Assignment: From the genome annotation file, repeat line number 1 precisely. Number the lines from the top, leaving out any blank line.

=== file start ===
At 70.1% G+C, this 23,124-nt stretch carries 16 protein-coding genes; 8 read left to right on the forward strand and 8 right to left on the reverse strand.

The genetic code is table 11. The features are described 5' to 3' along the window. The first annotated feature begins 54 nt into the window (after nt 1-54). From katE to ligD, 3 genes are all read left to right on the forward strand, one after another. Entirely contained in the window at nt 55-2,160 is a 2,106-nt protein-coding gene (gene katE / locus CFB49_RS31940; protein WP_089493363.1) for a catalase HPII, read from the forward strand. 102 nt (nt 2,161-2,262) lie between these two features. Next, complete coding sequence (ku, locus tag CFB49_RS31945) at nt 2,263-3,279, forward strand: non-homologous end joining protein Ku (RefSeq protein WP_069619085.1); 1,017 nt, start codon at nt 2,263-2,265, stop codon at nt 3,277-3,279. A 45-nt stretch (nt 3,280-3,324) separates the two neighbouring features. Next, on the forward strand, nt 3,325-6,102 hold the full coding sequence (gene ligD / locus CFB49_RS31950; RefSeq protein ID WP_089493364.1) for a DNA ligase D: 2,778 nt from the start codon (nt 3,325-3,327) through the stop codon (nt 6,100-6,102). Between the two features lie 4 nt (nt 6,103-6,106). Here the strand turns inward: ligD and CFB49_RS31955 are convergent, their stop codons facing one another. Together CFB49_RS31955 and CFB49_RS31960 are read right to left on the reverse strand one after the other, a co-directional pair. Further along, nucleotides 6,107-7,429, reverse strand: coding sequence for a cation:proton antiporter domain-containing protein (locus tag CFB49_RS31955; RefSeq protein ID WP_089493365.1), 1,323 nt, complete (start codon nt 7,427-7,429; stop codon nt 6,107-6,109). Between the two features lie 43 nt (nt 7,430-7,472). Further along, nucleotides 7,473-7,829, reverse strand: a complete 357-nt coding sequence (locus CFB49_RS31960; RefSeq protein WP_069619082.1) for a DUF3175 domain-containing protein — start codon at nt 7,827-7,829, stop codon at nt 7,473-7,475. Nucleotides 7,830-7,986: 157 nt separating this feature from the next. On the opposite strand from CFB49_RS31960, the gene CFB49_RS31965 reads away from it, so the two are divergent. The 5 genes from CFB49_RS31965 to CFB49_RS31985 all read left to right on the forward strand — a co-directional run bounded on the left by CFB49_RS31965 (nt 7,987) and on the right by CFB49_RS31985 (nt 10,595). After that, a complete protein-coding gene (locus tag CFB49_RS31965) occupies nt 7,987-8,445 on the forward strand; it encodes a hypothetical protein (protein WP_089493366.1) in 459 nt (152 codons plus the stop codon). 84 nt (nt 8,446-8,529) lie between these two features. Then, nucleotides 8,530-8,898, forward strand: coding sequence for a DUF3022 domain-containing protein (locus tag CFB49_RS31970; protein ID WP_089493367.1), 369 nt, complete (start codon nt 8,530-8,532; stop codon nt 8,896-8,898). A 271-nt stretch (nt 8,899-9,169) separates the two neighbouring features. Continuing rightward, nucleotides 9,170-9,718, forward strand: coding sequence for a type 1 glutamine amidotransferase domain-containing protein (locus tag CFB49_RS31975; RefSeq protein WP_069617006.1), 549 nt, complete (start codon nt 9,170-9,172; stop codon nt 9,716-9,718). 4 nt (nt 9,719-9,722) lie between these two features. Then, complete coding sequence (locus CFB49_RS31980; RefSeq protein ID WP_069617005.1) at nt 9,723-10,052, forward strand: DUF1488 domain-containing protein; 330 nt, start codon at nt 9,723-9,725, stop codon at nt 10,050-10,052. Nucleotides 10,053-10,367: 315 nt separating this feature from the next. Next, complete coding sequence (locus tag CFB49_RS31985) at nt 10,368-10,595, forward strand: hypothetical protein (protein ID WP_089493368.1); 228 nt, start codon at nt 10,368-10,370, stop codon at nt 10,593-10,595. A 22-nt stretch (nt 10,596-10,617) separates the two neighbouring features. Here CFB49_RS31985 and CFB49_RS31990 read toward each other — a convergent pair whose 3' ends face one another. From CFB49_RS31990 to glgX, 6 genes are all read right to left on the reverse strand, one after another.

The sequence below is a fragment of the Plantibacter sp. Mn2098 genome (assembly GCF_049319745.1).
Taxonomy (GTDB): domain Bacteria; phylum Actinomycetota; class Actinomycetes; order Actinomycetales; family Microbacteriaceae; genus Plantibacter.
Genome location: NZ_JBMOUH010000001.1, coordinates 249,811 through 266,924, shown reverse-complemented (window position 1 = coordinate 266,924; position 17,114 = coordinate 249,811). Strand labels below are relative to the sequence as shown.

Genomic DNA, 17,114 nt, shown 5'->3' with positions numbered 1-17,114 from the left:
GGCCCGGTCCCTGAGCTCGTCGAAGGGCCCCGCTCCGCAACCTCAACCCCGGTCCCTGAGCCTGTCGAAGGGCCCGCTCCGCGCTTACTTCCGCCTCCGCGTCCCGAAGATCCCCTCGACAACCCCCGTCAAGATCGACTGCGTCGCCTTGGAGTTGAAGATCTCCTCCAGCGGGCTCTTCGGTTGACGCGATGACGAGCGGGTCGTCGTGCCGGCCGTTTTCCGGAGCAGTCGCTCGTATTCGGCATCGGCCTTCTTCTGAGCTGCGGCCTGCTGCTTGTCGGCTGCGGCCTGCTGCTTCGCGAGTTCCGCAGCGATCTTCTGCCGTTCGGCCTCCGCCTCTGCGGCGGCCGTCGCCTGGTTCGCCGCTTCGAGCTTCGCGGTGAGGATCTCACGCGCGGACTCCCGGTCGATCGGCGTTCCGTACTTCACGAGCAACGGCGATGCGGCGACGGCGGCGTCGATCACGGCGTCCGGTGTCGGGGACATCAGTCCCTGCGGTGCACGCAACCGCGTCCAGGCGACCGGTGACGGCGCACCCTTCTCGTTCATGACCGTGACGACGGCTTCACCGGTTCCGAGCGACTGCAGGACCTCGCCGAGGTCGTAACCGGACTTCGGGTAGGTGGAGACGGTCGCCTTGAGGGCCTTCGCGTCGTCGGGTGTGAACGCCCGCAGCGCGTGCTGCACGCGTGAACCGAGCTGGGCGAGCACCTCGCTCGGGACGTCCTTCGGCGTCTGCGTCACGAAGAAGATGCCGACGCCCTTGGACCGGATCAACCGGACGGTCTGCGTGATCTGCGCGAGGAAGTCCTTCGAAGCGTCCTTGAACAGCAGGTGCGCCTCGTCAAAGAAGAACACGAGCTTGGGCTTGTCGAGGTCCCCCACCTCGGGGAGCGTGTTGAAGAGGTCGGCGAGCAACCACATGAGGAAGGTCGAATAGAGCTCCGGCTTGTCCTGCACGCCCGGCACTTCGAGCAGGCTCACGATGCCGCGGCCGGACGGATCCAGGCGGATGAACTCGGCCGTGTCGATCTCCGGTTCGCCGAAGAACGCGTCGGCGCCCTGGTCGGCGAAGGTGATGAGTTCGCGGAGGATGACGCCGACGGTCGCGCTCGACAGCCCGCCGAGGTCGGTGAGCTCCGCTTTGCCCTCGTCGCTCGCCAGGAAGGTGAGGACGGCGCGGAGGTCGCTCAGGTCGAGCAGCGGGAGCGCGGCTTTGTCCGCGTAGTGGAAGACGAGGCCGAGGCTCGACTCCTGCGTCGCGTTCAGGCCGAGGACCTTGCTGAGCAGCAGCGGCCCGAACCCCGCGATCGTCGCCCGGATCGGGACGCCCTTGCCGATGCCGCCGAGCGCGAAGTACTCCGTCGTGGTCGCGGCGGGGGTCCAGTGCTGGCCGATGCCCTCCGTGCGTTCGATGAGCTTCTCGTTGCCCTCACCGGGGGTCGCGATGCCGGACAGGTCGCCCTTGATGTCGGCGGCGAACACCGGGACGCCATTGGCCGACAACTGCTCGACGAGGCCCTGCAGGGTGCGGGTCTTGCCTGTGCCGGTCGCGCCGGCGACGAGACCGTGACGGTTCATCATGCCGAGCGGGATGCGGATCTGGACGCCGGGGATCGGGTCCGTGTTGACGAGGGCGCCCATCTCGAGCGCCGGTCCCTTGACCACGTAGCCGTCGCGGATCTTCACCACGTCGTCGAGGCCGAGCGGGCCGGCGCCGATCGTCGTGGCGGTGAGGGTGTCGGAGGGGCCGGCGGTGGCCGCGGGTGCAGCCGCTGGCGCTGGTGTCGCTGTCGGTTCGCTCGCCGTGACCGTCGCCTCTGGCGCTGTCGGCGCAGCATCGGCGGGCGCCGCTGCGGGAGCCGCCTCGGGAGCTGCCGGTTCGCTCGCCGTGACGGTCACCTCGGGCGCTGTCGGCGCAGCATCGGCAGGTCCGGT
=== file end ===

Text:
At 70.1% G+C, this 23,124-nt stretch carries 16 protein-coding genes; 8 read left to right on the forward strand and 8 right to left on the reverse strand.